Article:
"Pursuant to Alabama law, a statement made subsequent to an arrest is prima facie involuntary and inadmissible at trial; thus, the State must prove the statement was voluntarily made and must lay a Miranda predicate before the statement is admissible. Thomas v. State, 373 So.2d 1167 (Ala. 1979), vacated on other grounds, 448 U.S. 903, 100 S.Ct. 3043, 65 L.Ed.2d 1133 (1980); Lewis v. State, 295 Ala. 350, 329 So.2d 599 (1976). Whether a waiver is voluntarily, knowingly, and intelligently made depends upon the particular underlying facts and circumstances of each case, including the background, experience, and conduct of the accused — the totality of the circumstances. Chandler v. State, 426 So.2d 477, 478 (Ala.Crim.App. 1982) (citing Edwards v. Arizona, 451 U.S. 477, 101 S.Ct. 1880, 68 L.Ed.2d 378 (1981)); Myers v. State, 401 So.2d 288, 291 (Ala.Crim.App. 1981), and cases cited therein. See also Dunkins v. State, 437 So.2d 1349 (Ala.Crim.App.), aff'd, 437 So.2d 1356 (Ala. 1983), cert. denied, 465 U.S. 1051, 104 S.Ct. 1329, 79 L.Ed.2d 724 (1984); Harris v. State, 420 So.2d 812 (Ala.Crim.App. 1982); Rogers v. State, 417 So.2d 241 (Ala.Crim.App. 1982); Dolvin v. State, 391 So.2d 666 (Ala.Crim.App. 1979), aff'd, 391 So.2d 677 (Ala. 1980). ' "Any clear manifestation of a desire to waive is sufficient. The test is the showing of a knowing intent, not the utterance of a shibboleth." ' Lloyd v. State, 45 Ala. App. 178, 184, 227 So.2d 809, 814 (1969) (quoted with approval in Rogers v. State, 417 So.2d at 248)). The trial judge need only be convinced from a preponderance of the evidence to find a confession to have been voluntarily made. Harris v. State, 420 So.2d at 814. The voluntariness of a statement is a question of law for the court, to be determined upon preliminary proof, taken outside the presence of the jury, and such finding will not be disturbed on appeal unless it appears contrary to the great weight of the evidence, or is manifestly wrong. Marschke v. State, 450 So.2d 177 (Ala.Crim.App. 1984), and cases cited therein."

Jackson v. State, 516 So.2d 726, 741 (Ala.Crim.App. 1985).

After reviewing the evidence presented by the state, we find that the state met its burden of proving the voluntariness of the appellant's statement.


The appellant also contends that the circuit court erred in refusing to give three of the appellant's requested jury charges pertaining to the offense of criminally negligent homicide. Although the court instructed the jury on the offense of criminally negligent homicide, the court did not give the following requested charges:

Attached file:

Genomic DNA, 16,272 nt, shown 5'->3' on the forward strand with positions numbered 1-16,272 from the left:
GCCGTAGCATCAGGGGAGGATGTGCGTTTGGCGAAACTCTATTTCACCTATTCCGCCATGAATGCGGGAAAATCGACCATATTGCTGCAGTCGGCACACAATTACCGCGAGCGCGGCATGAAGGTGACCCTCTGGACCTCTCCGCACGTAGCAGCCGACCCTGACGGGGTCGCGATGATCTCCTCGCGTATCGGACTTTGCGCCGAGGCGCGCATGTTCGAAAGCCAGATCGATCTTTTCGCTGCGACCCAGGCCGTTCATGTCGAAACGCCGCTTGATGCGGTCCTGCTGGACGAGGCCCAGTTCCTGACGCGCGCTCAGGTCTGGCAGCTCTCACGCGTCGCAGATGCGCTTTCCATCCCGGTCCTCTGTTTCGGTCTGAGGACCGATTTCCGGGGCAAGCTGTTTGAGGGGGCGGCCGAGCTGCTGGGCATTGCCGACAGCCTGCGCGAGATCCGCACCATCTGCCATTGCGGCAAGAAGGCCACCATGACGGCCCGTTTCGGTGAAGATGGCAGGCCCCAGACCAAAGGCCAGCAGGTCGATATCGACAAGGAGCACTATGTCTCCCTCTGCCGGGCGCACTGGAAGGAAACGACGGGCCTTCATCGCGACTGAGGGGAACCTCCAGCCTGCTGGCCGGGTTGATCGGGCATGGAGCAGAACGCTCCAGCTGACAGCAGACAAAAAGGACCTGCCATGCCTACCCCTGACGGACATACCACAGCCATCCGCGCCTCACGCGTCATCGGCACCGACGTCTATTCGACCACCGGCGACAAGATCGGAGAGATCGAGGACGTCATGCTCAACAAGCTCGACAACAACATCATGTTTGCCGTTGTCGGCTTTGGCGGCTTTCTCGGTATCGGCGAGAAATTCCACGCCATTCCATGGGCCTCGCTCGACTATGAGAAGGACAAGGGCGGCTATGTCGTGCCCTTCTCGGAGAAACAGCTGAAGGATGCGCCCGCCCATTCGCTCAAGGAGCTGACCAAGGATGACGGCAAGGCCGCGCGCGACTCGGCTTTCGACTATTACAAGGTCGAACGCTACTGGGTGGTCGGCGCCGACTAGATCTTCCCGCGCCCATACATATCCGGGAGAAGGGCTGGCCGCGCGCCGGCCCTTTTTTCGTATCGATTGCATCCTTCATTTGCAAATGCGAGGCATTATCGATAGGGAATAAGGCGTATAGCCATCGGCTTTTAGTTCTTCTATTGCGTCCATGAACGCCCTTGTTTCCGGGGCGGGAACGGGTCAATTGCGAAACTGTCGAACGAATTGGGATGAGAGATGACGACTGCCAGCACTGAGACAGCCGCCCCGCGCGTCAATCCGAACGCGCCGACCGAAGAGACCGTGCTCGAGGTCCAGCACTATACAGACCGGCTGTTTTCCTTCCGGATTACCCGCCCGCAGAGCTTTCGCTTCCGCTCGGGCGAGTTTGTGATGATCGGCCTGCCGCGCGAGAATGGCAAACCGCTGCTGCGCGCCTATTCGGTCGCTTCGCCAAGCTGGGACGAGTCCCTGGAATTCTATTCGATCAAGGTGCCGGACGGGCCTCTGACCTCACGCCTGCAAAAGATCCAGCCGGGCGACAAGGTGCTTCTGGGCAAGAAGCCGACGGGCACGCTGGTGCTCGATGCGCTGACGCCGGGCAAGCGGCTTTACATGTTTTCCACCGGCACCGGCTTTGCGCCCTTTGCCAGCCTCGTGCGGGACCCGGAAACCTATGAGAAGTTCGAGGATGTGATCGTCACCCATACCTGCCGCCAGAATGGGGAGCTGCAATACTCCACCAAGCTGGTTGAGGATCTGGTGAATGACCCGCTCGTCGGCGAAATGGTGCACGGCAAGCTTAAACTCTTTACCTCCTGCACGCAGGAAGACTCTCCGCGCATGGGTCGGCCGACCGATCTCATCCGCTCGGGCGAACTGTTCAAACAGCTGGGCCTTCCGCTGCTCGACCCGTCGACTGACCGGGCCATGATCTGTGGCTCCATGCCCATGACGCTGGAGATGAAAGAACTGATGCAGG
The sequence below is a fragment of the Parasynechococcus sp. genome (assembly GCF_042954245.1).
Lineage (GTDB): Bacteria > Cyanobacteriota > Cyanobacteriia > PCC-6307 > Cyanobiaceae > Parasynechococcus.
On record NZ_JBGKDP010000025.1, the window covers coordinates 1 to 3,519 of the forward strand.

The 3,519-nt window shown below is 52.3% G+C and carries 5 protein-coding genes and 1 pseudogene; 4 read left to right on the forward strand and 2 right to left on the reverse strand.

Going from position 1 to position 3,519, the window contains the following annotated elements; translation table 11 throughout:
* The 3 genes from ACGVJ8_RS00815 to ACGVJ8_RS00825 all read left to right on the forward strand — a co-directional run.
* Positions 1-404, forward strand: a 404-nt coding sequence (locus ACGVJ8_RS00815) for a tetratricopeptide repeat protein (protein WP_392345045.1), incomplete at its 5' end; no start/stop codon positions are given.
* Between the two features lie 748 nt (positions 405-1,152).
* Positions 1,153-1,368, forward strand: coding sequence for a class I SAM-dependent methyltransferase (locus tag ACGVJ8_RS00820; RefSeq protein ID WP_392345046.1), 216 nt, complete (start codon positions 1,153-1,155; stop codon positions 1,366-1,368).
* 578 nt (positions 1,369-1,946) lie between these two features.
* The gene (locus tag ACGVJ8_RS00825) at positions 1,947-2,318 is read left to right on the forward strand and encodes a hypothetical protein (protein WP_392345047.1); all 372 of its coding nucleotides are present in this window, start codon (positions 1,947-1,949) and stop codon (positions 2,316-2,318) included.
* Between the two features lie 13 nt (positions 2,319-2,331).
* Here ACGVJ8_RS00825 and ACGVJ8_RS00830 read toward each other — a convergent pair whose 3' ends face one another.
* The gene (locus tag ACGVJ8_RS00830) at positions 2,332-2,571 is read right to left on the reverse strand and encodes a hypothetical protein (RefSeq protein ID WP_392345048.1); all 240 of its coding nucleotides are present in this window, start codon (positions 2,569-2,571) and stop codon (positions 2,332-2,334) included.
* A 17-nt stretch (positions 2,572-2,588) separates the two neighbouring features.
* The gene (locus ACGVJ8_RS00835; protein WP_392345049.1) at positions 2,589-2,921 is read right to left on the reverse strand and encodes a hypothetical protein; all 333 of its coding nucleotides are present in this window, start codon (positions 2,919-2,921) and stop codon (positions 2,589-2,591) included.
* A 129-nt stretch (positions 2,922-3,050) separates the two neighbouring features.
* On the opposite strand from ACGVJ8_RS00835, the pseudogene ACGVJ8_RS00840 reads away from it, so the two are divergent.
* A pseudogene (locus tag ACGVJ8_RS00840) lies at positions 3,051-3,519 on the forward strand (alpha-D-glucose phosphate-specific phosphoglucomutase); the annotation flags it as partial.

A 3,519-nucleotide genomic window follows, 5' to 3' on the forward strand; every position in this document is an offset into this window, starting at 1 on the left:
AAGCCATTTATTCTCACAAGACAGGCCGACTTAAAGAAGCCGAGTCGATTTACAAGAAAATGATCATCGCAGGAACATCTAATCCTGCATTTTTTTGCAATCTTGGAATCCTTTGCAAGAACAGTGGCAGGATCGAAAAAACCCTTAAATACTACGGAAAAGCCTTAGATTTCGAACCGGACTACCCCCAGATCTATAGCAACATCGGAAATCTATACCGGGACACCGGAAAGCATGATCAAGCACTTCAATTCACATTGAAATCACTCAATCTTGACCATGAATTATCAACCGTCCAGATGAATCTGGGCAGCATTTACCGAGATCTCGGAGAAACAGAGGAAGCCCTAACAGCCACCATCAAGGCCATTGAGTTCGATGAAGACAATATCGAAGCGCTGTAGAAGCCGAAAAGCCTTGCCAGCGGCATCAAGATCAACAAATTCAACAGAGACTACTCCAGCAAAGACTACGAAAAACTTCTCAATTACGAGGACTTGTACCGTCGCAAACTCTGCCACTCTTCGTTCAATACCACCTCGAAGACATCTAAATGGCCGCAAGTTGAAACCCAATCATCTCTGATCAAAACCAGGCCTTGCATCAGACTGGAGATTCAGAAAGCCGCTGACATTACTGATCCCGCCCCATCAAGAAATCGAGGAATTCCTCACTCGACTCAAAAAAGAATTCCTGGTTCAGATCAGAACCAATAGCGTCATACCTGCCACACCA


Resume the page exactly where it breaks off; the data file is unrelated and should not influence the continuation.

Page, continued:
"The court charges the jury that in defining criminal negligence as it relates to criminally negligent homicide it has been said that it is that degree of negligence which results in the death of another though done without intent to kill or inflict the injury causing the death and was committed accidentally in the commission of some unlawful act by the Defendant not amounting to a felony.

"The court further charges you that engaging in an affray, fistfighting, engaging in disorderly conduct or being drunk and disorderly are criminal acts which do not amount to a felony."


"The court charges the jury that the defendant may be guilty of criminally negligent homicide if he unintentionally killed the deceased while he was engaged in the commission of a misdemeanor such as fighting with others, committing a breach of the peace, or being drunk and disorderly even though the said death was accidentally or unintentionally caused by the defendant."


"The court charges the jury that a person is acting criminally negligently where his conduct causes an unlawful killing, but is without any intent to kill or inflict the injury resulting in death, but was accidentally committed by the accused while he was doing an unlawful act amounting to a misdemeanor."

The court's charge on criminally negligent homicide adequately covered the applicable principles of law, and, furthermore, the appellant's requested instructions were confusing.

"Requested jury charges must be considered in the light of, or in connection with, all other charges given by the trial court. Page v. State, 487 So.2d 999, 1008 (Ala.Cr.App. 1986). The trial court's refusal to give written requested charges does not constitute error when the charges are covered in the trial court's oral charge, are confusing or misleading, are inapplicable or abstract, or are an incorrect statement of the applicable law. Sasser v. State, 494 So.2d 857, 860 (Ala.Cr.App. 1986); Page, supra, 487 So.2d at 1008; McDaniel v. State, 446 So.2d 670, 674 (Ala.Cr.App. 1983)." Stout v. State, 547 So.2d 894, 898-99 (Ala.Cr.App. 1988), aff'd, 547 So.2d 901 (Ala.), after remand, 547 So.2d 905 (Ala.Cr.App. 1989).

The court did not err in refusing to give the appellant's requested instructions.

For the foregoing reasons, the appellant's conviction is due to be affirmed.


All the Judges concur.